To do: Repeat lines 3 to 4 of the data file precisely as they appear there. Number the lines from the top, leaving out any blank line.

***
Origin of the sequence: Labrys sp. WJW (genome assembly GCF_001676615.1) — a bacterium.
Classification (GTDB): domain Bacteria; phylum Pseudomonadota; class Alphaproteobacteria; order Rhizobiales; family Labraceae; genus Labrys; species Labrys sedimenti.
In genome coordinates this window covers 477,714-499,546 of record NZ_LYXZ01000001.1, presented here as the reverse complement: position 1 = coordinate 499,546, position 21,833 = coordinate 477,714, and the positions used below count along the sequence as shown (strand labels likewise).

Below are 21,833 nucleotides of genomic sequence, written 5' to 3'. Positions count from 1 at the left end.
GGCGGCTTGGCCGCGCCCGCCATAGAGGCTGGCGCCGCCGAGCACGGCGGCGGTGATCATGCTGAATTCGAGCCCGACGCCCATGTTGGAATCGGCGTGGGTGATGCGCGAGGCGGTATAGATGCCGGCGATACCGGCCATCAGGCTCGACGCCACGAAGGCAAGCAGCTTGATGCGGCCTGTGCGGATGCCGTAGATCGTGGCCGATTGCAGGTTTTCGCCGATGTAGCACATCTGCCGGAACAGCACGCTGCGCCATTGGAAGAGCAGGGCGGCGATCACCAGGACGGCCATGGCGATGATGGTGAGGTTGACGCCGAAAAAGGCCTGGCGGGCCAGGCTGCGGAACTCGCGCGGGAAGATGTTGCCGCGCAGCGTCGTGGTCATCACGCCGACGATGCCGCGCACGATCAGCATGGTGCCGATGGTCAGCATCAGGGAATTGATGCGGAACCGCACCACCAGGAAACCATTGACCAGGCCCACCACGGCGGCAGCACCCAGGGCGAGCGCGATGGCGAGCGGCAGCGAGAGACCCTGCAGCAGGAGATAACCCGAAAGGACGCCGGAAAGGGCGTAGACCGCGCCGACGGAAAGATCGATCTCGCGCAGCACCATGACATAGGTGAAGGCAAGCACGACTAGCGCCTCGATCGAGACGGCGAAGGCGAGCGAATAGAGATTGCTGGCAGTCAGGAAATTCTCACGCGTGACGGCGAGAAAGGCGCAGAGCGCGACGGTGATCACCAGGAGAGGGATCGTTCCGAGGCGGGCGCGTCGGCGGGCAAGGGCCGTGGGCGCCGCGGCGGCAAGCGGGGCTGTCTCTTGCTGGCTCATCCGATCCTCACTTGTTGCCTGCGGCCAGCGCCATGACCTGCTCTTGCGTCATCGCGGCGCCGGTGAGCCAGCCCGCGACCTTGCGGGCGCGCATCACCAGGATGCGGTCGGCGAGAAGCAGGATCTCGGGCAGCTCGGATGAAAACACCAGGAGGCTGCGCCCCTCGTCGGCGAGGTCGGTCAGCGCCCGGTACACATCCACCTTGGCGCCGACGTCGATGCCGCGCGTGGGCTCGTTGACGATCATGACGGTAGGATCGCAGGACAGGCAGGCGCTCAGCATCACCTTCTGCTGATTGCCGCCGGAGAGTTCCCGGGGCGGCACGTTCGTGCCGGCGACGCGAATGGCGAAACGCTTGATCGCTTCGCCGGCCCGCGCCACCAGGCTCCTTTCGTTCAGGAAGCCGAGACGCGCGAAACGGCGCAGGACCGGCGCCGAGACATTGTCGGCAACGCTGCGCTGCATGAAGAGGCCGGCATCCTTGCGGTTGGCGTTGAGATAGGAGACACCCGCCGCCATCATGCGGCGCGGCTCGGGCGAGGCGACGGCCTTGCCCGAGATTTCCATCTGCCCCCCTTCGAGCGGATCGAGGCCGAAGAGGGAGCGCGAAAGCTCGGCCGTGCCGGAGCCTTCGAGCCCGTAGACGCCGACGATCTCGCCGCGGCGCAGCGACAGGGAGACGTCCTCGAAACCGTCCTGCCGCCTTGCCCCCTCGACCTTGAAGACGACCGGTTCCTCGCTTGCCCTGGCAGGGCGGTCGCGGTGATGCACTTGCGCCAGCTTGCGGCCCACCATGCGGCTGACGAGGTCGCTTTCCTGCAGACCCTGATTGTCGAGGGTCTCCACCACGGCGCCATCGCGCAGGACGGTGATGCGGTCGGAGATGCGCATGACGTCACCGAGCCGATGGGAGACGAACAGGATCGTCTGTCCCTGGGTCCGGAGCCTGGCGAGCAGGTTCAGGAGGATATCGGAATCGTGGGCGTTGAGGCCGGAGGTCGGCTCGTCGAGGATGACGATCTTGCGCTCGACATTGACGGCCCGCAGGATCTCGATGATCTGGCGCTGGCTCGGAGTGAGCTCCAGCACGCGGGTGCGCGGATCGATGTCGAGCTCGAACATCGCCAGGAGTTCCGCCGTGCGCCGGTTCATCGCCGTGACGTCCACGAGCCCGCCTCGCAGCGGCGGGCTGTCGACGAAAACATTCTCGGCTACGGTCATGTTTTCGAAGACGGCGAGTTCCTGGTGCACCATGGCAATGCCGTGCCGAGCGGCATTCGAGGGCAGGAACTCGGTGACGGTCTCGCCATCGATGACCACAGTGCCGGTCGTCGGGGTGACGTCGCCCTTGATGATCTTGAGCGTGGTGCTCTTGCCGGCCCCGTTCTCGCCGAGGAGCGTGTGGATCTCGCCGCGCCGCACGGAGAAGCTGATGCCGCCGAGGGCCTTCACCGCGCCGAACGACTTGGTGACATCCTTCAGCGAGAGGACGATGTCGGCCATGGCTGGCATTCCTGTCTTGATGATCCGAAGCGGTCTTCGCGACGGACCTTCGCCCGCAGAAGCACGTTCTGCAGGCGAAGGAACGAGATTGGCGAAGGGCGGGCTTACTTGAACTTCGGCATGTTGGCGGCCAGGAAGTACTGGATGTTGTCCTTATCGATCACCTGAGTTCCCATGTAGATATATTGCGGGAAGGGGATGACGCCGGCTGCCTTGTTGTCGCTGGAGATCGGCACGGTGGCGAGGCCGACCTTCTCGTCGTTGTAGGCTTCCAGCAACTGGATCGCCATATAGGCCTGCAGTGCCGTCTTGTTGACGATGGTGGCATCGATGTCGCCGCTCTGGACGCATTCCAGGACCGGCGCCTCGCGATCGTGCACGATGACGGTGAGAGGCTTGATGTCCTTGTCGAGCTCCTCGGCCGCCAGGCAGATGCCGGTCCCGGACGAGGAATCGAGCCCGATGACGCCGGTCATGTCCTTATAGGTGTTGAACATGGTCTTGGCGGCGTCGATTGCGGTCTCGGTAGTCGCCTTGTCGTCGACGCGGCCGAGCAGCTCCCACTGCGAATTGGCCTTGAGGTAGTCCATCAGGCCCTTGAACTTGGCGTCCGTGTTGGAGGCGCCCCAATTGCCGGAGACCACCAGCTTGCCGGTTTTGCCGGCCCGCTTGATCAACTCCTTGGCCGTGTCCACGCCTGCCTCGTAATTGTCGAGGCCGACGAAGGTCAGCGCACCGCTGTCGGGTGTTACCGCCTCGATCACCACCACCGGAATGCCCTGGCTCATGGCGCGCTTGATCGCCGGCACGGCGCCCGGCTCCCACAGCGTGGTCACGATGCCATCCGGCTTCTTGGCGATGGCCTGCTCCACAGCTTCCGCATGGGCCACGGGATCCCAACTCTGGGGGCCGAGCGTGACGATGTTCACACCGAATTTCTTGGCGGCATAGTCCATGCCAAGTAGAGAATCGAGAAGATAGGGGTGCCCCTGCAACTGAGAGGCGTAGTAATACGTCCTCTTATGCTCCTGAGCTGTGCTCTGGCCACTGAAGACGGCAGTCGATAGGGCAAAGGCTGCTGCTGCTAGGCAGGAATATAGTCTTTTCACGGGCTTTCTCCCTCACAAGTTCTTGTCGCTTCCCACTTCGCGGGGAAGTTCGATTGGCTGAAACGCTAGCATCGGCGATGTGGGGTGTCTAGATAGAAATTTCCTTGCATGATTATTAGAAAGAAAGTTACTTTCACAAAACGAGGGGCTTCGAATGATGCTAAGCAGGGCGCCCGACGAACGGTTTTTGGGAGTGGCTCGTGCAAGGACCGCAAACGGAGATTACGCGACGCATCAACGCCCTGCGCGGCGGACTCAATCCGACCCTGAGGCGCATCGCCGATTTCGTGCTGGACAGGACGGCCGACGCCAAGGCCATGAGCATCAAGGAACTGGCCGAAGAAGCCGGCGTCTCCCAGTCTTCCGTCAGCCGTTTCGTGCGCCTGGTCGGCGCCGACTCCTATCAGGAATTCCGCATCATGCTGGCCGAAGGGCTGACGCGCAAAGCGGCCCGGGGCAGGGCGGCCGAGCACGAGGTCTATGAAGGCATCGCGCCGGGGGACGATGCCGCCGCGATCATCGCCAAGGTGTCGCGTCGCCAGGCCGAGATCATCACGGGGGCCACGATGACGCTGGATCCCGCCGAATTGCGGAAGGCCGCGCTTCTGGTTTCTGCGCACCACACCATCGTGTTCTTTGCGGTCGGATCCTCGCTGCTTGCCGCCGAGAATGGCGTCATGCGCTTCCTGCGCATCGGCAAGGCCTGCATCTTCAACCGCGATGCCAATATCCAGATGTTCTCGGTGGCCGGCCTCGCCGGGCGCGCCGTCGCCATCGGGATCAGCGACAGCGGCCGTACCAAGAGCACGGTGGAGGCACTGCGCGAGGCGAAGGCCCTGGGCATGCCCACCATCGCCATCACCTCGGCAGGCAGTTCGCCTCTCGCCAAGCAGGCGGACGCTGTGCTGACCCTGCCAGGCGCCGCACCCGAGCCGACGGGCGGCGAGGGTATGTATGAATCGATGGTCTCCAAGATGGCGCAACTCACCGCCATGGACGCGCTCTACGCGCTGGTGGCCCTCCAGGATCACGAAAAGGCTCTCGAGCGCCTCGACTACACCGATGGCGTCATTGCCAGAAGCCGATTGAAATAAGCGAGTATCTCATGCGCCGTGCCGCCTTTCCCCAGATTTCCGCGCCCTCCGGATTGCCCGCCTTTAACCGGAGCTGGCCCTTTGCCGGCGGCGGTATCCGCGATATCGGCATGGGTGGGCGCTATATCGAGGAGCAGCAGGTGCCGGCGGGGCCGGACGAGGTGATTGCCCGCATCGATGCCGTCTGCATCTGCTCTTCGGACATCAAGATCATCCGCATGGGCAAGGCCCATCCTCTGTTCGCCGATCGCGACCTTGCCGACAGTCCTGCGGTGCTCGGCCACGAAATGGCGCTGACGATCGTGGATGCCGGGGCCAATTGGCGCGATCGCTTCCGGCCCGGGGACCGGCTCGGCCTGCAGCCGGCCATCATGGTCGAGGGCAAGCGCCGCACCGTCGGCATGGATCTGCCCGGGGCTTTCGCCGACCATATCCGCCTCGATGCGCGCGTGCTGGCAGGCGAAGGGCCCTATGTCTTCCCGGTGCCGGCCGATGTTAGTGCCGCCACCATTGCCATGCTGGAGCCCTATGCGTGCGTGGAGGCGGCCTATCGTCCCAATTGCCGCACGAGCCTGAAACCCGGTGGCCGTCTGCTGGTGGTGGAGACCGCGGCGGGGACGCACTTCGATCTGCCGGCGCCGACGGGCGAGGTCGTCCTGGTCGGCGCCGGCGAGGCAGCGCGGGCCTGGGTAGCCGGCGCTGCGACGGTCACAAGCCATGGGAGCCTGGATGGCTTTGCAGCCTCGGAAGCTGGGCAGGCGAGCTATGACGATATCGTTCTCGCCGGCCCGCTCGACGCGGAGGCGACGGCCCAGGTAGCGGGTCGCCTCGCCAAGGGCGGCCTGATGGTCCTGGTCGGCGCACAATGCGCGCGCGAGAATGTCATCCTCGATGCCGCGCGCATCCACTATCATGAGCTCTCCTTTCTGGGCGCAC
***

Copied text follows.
In genome coordinates this window covers 477,714-499,546 of record NZ_LYXZ01000001.1, presented here as the reverse complement: position 1 = coordinate 499,546, position 21,833 = coordinate 477,714, and the positions used below count along the sequence as shown (strand labels likewise).

Below are 21,833 nucleotides of genomic sequence, written 5' to 3'. Positions count from 1 at the left end.